Heart Association Offers Tips To Prevent Stroke

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STATE – Stroke is a scary subject. It’s the third leading cause of death of Americans and the leading cause of death of long-term disability in our country and you may be under the assumption that there’s nothing you can do to prevent or stop a stroke. But that’s not the case.

The American Stroke Association, a division of the American Heart Association, reports that you DO have the Power To End Stroke by recognizing and controlling your personal risk factors and knowing how to respond in case of emergency.


Although stroke can happen to anyone at anytime, anywhere, studies have shown that African Americans are twice as likely to suffer a first-ever stroke compared to Caucasians because of having an higher incidence of stroke risk factors such as family history of stroke, diabetes and high blood pressure.

The Power To End Stroke movement is the American Stroke Association’s national initiative to empower all Americans—and especially those in the African American community—to recognize the symptoms of a stroke and take action to reduce their personal risk for suffering from this deadly and debilitating disease.

“Although there are certain risk factors that you can’t control, like your age or family history, there are areas in your life where subtle changes can make a big difference in your chance for suffering a stroke,” notes Mirian Medina, RN, stroke coordinator at Raritan Bay Medical Center in Perth Amboy. “Increasing your level of physical activity, quitting smoking, control of your cholesterol and blood pressure levels and maintaining a healthy diet are real areas in a person’s life that can be managed.”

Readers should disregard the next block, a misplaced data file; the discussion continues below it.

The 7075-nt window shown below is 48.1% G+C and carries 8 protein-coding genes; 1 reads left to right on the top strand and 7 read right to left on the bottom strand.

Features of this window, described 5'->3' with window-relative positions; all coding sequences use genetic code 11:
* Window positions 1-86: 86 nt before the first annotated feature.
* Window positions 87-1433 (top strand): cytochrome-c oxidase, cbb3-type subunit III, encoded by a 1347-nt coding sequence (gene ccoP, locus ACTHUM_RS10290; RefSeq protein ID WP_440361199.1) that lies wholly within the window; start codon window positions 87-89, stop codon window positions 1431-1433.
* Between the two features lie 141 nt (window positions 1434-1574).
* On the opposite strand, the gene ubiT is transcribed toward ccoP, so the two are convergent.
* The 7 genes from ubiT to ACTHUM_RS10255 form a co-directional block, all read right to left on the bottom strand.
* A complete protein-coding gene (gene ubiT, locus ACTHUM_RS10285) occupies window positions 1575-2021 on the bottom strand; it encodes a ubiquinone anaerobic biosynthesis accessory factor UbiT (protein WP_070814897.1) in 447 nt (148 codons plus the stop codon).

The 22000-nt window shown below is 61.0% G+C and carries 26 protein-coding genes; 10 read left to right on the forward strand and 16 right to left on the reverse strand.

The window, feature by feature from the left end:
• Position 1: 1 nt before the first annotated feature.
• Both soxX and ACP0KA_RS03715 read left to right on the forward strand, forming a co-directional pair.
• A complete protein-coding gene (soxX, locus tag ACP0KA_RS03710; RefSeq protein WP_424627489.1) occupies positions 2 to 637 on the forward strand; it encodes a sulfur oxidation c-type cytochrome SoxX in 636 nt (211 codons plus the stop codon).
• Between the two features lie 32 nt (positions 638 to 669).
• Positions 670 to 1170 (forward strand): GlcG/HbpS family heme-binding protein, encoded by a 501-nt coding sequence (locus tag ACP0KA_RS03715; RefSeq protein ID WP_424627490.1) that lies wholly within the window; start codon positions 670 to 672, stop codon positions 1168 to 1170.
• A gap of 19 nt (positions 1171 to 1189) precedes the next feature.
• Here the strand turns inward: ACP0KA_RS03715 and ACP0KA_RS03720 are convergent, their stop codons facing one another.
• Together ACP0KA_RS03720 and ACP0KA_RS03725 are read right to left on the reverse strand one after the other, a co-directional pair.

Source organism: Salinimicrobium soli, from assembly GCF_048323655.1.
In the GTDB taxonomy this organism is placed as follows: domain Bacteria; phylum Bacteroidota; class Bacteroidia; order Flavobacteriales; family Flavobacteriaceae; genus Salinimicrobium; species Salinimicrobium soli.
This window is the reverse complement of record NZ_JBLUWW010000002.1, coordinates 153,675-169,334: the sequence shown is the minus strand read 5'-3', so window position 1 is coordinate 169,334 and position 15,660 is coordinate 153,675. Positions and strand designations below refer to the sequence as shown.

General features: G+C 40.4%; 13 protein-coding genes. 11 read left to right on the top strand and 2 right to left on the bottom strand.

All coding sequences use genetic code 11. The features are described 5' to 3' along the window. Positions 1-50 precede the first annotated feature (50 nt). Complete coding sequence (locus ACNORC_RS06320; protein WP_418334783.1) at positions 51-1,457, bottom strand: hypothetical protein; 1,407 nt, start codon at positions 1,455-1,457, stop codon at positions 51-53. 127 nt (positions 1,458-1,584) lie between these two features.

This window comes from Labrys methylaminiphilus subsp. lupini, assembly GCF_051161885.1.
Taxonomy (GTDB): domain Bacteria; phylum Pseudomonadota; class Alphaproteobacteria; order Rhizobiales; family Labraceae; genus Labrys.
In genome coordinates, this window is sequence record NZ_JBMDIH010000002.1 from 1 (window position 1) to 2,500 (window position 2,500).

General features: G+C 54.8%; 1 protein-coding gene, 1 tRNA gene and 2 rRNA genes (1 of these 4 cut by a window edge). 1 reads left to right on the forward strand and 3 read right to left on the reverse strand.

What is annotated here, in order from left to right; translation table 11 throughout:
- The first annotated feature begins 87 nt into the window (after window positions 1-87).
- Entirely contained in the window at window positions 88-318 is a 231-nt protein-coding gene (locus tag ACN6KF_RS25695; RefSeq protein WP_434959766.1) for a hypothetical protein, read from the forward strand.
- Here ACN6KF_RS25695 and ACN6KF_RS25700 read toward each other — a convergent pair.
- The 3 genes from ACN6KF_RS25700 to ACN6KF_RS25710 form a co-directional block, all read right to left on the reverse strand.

The American Stroke Association strongly suggests reaching out to your doctor for your the best plan of action to reduce your risk. In the meantime, get your family involved in making healthier choices. Host a family fitness night where the family goes for a walk around the neighborhood or spend time at the local park. Try some creative ways to make some of your favorite meals a bit healthier, like baking instead of frying.

And make sure that your entire household knows to call 9-1-1 immediately if they or someone around them exhibits any of the followings stroke symptoms:

  • Sudden numbness or weakness of the face, arm or leg, especially on one side of the body
  • Sudden confusion, trouble speaking or understanding
  • Sudden trouble seeing in one or both eyes
  • Sudden trouble walking, dizziness, loss of balance or coordination
  • Sudden severe headache with no known cause.

Each day you can make healthy choices that can dramatically reduce your risk for heart disease and stroke and increase the quality and length of your life. The American Heart Association and American Stroke Association recently introduced Life’s Simple 7™ with the goal of improved health by educating the public on how best to live. These seven measures have one unique thing in common: any person can make changes, the steps are not expensive to take and even modest improvements to your health will make a big difference. A great start is to eat healthier and find out where you stand by taking the My Life Check FREE Assessment at www.mylifecheck.heart.org.

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